An Oyster Cove Osprey Chick or Dad Oliver?

Sorry for the long break, life’s been too busy last few days; but I’ve still tried to keep tabs on our osprey nest.  During the week at sunrise, I watched our nest get several osprey visits for a quick perch or descend down to the nest, grab a talon-full of sticks, and take off over to the Kent Narrows channel markers to their nest to use.  I know Oliver would not be happy.  This adult visited but didn’t stay long.

The following day another osprey did a quick visit and departed.

And then a surprise!  Last Tuesday, I was taking in the cool morning sunrise before leaving for work, and I got to see an osprey chick land on the nest.

He didn’t stay long and was off!  I thought, was this one of our osprey chicks?  It was the first one I have seen since ours left unexpectedly.  As I watched him fly off and away, an adult male osprey came from the opposite direction to the nest with a fish.  He was hovering over it while watching the sky.  I started to get excited.  Could it be dad Oliver bringing breakfast to one of his offspring?  Well, I was quick to change my mind when the adult osprey started a threatening chatter while I watched the osprey chick return and descend back on the nest.  The adult osprey was not sharing!

Poor little chick, he called out, then departed but didn’t chase after the adult.  Were either part of our Oyster Cove osprey family?  If either were, I’d lean towards maybe it was one of our chicks instead of Oliver.  I don’t think Oliver because his primary chore was to bring fish to the nest for others, and to build and protect his nest.  This one was clearly feasting for himself alone.  But also the chick could be from our area and was hungry, thinking maybe this nice adult would share.

As August comes to an end along with the heat and humidity, the approaching season change from summer to fall has our area osprey starting to feel the urge to migrate south.  What makes them decide any given moment to up and leave?  It isn’t exactly known but is guessed there is some type of magnetic pull, maybe from the sun’s solstice and the season’s change that they feel; one day each feels it and just ups and goes without any warning or even a goodbye!  It is also guessed that osprey have some type of inner ‘GPS’ that guides them on their long 4-5 week journey to as far as South America.  What a migration!

The female adult usually migrates first.  Last year mom Olivia had left by mid-August, so we hope she’s already pushing her way south this season.  If there were offspring, the male adult will stay behind to help the chicks with feedings until they’re able to fish for themselves.  Then both the adult male and the last chick to leave will depart about the same time, but they will not fly together.  Each is on his own.  Last year Oliver and one chick was still around September 5.  We officially decided September 10 they too had departed for sure for the season.  This could mean Oliver and his two chicks are still out exploring and increasing their skills before the flight south.  Let’s wish them a safe journey with the hopes of Oliver and Olivia’s safe return next March.  If our two chicks succeed in surviving the many turmoils they will face in their migrations, they will stay in South America for a year and a half, returning two springs from now, most likely coming back to our general area to start their own families.  This means the two chicks I blogged about during last year’s season would be returning next spring to our area to start their own mating and eventually families.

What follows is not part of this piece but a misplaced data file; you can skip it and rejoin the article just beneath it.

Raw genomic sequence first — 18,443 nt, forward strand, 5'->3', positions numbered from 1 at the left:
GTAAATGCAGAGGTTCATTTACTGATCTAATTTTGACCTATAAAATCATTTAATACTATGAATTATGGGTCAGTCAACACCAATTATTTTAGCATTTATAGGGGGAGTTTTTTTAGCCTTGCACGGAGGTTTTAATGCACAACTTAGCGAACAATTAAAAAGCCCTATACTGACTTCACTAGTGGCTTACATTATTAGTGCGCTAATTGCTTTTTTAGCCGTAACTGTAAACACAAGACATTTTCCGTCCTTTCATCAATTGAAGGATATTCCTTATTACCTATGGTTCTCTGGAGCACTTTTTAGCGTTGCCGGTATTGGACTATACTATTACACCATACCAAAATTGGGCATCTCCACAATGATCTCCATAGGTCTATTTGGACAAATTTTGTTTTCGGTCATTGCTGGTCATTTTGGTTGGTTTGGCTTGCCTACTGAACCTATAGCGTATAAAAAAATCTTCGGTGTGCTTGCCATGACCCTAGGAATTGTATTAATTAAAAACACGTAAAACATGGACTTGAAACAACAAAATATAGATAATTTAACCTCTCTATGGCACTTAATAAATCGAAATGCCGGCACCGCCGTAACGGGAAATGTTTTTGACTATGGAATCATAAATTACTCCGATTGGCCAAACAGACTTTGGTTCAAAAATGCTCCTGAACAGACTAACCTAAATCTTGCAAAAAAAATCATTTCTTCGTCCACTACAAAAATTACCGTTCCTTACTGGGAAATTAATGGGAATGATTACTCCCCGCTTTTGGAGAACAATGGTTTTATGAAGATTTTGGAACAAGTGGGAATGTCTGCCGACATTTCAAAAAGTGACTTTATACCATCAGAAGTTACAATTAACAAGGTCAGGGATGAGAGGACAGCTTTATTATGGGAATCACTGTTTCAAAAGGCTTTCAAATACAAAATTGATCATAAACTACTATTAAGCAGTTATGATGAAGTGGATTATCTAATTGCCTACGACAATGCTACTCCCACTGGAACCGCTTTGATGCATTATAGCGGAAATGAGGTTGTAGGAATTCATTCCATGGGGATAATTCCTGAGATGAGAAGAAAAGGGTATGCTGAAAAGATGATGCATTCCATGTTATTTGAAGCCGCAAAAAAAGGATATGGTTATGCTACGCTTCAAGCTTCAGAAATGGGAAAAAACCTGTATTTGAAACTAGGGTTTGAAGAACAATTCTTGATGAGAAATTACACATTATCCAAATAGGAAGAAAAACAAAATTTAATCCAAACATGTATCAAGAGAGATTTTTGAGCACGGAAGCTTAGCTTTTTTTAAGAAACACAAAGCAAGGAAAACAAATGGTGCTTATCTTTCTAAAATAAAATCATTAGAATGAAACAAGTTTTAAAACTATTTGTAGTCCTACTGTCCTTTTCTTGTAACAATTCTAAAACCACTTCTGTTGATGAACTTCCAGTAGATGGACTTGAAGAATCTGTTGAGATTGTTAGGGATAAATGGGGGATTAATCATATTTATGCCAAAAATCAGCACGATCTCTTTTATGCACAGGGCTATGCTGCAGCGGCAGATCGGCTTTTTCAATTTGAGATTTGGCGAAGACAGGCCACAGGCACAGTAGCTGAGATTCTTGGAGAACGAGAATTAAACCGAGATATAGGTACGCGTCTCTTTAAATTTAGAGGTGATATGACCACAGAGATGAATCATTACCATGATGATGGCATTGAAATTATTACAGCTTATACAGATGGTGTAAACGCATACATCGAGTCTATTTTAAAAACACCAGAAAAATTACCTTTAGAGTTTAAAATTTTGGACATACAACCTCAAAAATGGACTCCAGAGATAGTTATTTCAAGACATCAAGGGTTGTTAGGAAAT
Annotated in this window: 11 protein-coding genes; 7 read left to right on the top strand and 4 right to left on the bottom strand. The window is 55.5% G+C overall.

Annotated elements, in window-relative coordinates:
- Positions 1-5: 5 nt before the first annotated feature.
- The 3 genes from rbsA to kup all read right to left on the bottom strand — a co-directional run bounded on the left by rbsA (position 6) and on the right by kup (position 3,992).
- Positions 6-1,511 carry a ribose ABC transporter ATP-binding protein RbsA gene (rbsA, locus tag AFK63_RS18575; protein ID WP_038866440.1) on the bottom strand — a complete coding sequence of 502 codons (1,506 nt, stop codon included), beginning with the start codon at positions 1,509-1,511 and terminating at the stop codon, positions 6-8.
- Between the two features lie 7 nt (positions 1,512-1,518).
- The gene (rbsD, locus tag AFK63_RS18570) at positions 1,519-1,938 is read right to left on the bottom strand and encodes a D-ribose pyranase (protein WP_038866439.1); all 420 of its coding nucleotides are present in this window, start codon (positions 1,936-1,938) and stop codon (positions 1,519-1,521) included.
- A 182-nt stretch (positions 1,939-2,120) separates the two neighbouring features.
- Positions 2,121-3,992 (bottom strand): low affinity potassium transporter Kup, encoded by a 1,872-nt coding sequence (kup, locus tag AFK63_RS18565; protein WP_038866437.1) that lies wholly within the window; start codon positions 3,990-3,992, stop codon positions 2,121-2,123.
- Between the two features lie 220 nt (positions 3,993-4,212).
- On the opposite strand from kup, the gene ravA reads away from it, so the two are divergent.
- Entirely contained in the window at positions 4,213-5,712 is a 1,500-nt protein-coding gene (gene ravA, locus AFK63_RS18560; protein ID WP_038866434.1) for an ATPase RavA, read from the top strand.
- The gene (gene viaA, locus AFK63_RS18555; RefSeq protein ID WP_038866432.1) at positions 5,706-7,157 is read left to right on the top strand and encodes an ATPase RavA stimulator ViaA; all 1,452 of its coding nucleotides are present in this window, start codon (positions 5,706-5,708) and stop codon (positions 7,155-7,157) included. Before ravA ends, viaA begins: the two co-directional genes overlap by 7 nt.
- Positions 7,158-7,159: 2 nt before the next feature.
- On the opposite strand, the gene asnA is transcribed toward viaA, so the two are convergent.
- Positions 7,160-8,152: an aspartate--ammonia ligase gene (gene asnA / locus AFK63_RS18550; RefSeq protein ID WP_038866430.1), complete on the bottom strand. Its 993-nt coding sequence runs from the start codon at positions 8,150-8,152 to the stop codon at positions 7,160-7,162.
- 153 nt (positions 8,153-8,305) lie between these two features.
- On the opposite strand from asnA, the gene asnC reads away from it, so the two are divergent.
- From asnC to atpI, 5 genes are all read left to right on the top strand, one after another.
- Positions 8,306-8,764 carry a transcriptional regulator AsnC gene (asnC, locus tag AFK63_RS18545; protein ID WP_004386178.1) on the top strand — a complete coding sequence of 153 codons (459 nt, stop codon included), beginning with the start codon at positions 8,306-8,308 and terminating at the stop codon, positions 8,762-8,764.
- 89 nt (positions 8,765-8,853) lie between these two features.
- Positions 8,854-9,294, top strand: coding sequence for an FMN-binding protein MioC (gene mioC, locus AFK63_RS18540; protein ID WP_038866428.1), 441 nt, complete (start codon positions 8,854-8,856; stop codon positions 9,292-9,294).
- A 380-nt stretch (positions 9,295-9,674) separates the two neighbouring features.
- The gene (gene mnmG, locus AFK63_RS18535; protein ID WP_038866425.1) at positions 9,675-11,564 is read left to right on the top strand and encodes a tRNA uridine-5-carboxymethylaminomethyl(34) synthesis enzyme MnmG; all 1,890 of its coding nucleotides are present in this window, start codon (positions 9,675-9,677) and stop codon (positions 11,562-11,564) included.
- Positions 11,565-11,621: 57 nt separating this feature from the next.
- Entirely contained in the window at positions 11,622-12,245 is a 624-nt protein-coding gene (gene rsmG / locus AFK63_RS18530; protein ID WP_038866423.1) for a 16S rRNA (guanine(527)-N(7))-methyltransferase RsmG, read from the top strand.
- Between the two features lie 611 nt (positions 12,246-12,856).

If you have a further interest in the osprey migration, Rob Bierregaard, Jr., a professor at the University of North Carolina, has been researching osprey since 1969.  Since 2000, he has tagged 42 adult and juvenile osprey from Martha’s Vineyard, Cape Cod, Nantucket, Long Island, Westport, North Carolina, and Delaware with small satellite transmitters to track their actual migrations.  The information they have learned is astounding.  You can visit and subscribe to his website that shows exactly where each osprey and active transmitter are at the present.

I will continue to blog about our nest and the area osprey migration, as we go into the fall and winter months.  The waterfowl around our community and nest platform is awesome, giving me many photo ops to share.  I’ll also be adding more photo gallery pages of other types of birds and wildlife I’ve captured.  So stay in touch!

Finally, we had a full moon about a week ago at sunset, I tried a few shots to see how they’d turn out.  Was kinda cool!

Enjoy your week!

2 thoughts on “An Oyster Cove Osprey Chick or Dad Oliver?

  1. I can’t believe the season is coming to an end already and the ospreys are just about on their way. Their migration, like the monarch journey, astounds me. I’m glad I discovered your osprey family this year and have been able to follow their adventures here on your blog!

    Love that moon shot.

    • thanks Scott! It’s so exciting when the osprey season begins, and it’s kind of sad to see them depart when you’re enjoying daily watching. Yes, the monarch’s migration is another one of those amazing journeys! I remember learning extensively about the monarch’s migration, my son’s 8th grade science teacher was seriously involved with a group that monitored & researched the monarch’s migration, and she in turn involved her classes with it every year. I admired her love for the monarch, and it was a great nature lesson to the kids.

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